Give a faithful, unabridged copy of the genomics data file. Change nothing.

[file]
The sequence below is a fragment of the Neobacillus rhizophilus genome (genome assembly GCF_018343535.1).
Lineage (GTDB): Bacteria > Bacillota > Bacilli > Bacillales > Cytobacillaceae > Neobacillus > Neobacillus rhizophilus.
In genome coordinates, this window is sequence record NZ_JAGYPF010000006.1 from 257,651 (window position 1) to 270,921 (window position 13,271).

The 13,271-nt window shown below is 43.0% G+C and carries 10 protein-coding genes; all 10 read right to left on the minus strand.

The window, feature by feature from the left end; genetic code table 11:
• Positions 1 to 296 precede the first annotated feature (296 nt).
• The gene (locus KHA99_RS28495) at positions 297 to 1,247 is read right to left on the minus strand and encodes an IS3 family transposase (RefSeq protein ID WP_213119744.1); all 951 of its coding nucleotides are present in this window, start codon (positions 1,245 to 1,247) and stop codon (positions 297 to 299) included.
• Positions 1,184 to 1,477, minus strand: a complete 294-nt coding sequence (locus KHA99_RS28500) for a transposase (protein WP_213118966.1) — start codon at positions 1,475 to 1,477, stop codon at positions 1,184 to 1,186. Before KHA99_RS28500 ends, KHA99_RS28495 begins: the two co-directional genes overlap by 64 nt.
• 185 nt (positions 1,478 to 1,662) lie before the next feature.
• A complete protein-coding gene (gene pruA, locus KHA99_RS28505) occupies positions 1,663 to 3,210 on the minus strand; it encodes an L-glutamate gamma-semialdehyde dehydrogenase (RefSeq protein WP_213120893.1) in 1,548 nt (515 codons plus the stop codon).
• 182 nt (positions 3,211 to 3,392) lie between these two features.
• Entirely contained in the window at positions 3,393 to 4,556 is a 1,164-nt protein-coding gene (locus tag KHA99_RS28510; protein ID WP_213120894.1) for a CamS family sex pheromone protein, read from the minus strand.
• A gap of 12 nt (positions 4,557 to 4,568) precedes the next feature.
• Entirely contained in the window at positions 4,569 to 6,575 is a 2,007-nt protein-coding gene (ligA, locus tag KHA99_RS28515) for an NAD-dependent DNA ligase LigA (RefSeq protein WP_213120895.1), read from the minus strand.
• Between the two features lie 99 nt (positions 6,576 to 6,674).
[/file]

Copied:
The sequence below is a fragment of the Neobacillus rhizophilus genome (genome assembly GCF_018343535.1).
Lineage (GTDB): Bacteria > Bacillota > Bacilli > Bacillales > Cytobacillaceae > Neobacillus > Neobacillus rhizophilus.
In genome coordinates, this window is sequence record NZ_JAGYPF010000006.1 from 257,651 (window position 1) to 270,921 (window position 13,271).

The 13,271-nt window shown below is 43.0% G+C and carries 10 protein-coding genes; all 10 read right to left on the minus strand.

The window, feature by feature from the left end; genetic code table 11:
• Positions 1 to 296 precede the first annotated feature (296 nt).
• The gene (locus KHA99_RS28495) at positions 297 to 1,247 is read right to left on the minus strand and encodes an IS3 family transposase (RefSeq protein ID WP_213119744.1); all 951 of its coding nucleotides are present in this window, start codon (positions 1,245 to 1,247) and stop codon (positions 297 to 299) included.
• Positions 1,184 to 1,477, minus strand: a complete 294-nt coding sequence (locus KHA99_RS28500) for a transposase (protein WP_213118966.1) — start codon at positions 1,475 to 1,477, stop codon at positions 1,184 to 1,186. Before KHA99_RS28500 ends, KHA99_RS28495 begins: the two co-directional genes overlap by 64 nt.
• 185 nt (positions 1,478 to 1,662) lie before the next feature.
• A complete protein-coding gene (gene pruA, locus KHA99_RS28505) occupies positions 1,663 to 3,210 on the minus strand; it encodes an L-glutamate gamma-semialdehyde dehydrogenase (RefSeq protein WP_213120893.1) in 1,548 nt (515 codons plus the stop codon).
• 182 nt (positions 3,211 to 3,392) lie between these two features.
• Entirely contained in the window at positions 3,393 to 4,556 is a 1,164-nt protein-coding gene (locus tag KHA99_RS28510; protein ID WP_213120894.1) for a CamS family sex pheromone protein, read from the minus strand.
• A gap of 12 nt (positions 4,557 to 4,568) precedes the next feature.
• Entirely contained in the window at positions 4,569 to 6,575 is a 2,007-nt protein-coding gene (ligA, locus tag KHA99_RS28515) for an NAD-dependent DNA ligase LigA (RefSeq protein WP_213120895.1), read from the minus strand.
• Between the two features lie 99 nt (positions 6,576 to 6,674).